An argument in favour of RAG week

RAG week is a tradition amongst most colleges. Traditionally a week of ‘raising and giving’, the Students’ Union and students themselves would help charities out through events such as on campus gigs. In 2011, the SU of NUI Galway voted to scrap RAG week, on the basis that five concessions would be made by the college.

According to an RTE article at the time those five concessions were as follows: ‘a one-day concert to replace RAG Week, an extra €60,000 a year, index-linked contribution to the Student Assistance Fund, the abolition of a €2 charge for the student gym, and a guarantee not to introduce charges to visit a doctor or nurse at the Student Health Unit and extra notice boards were also agreed.’

While we do have a free college doctor and extra funding, the ban has taken away from a fundamental part of college life. I also think we chose RAG week as a scapegoat for antisocial behaviour in general in Galway.

RAG was a week where students were able to give back to the community: in 2009, the Students’ Union raised over thirty thousand euro for local charities through non-alcoholic events. It’s true there are a few instances of antisocial behaviour, but look at the likes of Freshers week or the Galway Races, neither of those have been cancelled.

I believe the decision to ban RAG week was rash. There were a number of arrests in recent years but of those how many can we be sure were from NUI Galway? Furthermore, as the college and the Gardai like to make students out to be the problem, the decision that was made at the time has not curbed the antisocial behaviour in Galway during this time of year, if anything it has only added fuel to the fire.

If RAG week was official at least there would be some system in place that could help prevent any violence or fights during the week, or at least provide students with information in relation to binge drinking and its effects.

As the SU has said in the past it isn’t an issue of all students engaging in antisocial behaviour but a minority of them have in the past. By banning RAG week the college has only given students more reason to try to keep the tradition going. Students are being drawn into the unofficial RAG week events hosted across the city, but they are no longer fundraising for local charities or taking part in college-run events.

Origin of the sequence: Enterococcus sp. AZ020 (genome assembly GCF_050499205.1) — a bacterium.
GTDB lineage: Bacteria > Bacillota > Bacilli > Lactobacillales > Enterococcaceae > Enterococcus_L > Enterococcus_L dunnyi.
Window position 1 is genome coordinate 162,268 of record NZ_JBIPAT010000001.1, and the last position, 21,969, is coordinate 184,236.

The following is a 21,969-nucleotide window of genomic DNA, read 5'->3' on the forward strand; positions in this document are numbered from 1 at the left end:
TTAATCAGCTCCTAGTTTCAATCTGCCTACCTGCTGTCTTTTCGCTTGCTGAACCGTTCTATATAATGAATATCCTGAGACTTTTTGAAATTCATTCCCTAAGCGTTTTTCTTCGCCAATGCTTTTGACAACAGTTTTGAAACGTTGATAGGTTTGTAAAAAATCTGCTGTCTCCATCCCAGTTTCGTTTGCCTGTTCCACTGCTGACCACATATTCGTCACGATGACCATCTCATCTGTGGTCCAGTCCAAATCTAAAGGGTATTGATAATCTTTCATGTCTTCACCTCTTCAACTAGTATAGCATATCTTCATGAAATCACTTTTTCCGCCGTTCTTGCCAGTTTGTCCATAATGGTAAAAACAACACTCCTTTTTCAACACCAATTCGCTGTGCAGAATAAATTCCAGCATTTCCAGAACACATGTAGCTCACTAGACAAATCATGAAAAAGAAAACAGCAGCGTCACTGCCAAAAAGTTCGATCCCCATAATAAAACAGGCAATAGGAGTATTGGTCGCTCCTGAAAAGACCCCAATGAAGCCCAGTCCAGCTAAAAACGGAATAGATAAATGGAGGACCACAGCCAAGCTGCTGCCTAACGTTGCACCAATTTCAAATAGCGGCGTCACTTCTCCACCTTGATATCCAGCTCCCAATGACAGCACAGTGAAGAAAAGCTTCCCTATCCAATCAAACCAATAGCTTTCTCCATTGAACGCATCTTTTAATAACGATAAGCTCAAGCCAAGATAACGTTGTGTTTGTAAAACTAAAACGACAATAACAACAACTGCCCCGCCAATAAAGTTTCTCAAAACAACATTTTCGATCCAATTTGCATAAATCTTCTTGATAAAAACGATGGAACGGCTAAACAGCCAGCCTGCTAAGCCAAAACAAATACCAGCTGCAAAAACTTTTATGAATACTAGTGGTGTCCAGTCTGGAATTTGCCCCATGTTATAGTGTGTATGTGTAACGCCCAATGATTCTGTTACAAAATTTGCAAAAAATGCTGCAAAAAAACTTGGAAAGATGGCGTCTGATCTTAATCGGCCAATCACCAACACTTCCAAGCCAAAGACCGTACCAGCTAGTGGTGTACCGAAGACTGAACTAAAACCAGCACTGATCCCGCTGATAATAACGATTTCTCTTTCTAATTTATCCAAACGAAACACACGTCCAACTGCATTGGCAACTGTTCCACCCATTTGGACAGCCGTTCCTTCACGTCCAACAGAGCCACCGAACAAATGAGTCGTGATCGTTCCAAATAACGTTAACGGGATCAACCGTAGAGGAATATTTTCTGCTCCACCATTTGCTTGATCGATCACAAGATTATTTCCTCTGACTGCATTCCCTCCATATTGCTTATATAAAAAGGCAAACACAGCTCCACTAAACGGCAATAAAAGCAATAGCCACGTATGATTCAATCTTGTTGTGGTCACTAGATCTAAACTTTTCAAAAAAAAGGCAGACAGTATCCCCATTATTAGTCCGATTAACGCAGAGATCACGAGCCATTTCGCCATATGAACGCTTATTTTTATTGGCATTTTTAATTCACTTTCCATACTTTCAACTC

It’s a shame to see an opportunity to give back to the community being wasted. The college can distance itself from these events, but at the end of the day it gives the University a bad image if its students are organising their own version of the week despite the ban – if anything it has made rag week more popular in Galway.

Students are drawn in by the viral videos online, the tweets about lining up for the Hole in the Wall at 8am and the college still makes the headlines even though they banned RAG week. The antisocial behaviour is a problem, that we can all agree on, but this severe punishment not only affects those responsible but also all the students who were taking part to give back. In the eyes of the college and the Gardaí however it would seem we are all the same and they do not differentiate trouble-making students from those merely having a good time for a good cause.

By reinstating RAG Week, we could change that image, we could give back to the community. College based events would keep students off the streets and in a more safe and secure environment. There will always be a few black sheep in the herd, but if NUIG were to allow us to reinstate RAG week, the bottom line is that the antisocial behaviour would decrease.

-By Aileen O’Leary

 

 

Trackbacks

  1. […] “RAG week is a tradition amongst most colleges. Traditionally a week of ‘raising and giving’, the Students’ Union and students themselves would help charities out through events such as on campus gigs. In 2011, the SU of NUI Galway voted to scrap RAG week, on the basis that five concessions would be made by the college …” (more) […]

Drop us a comment!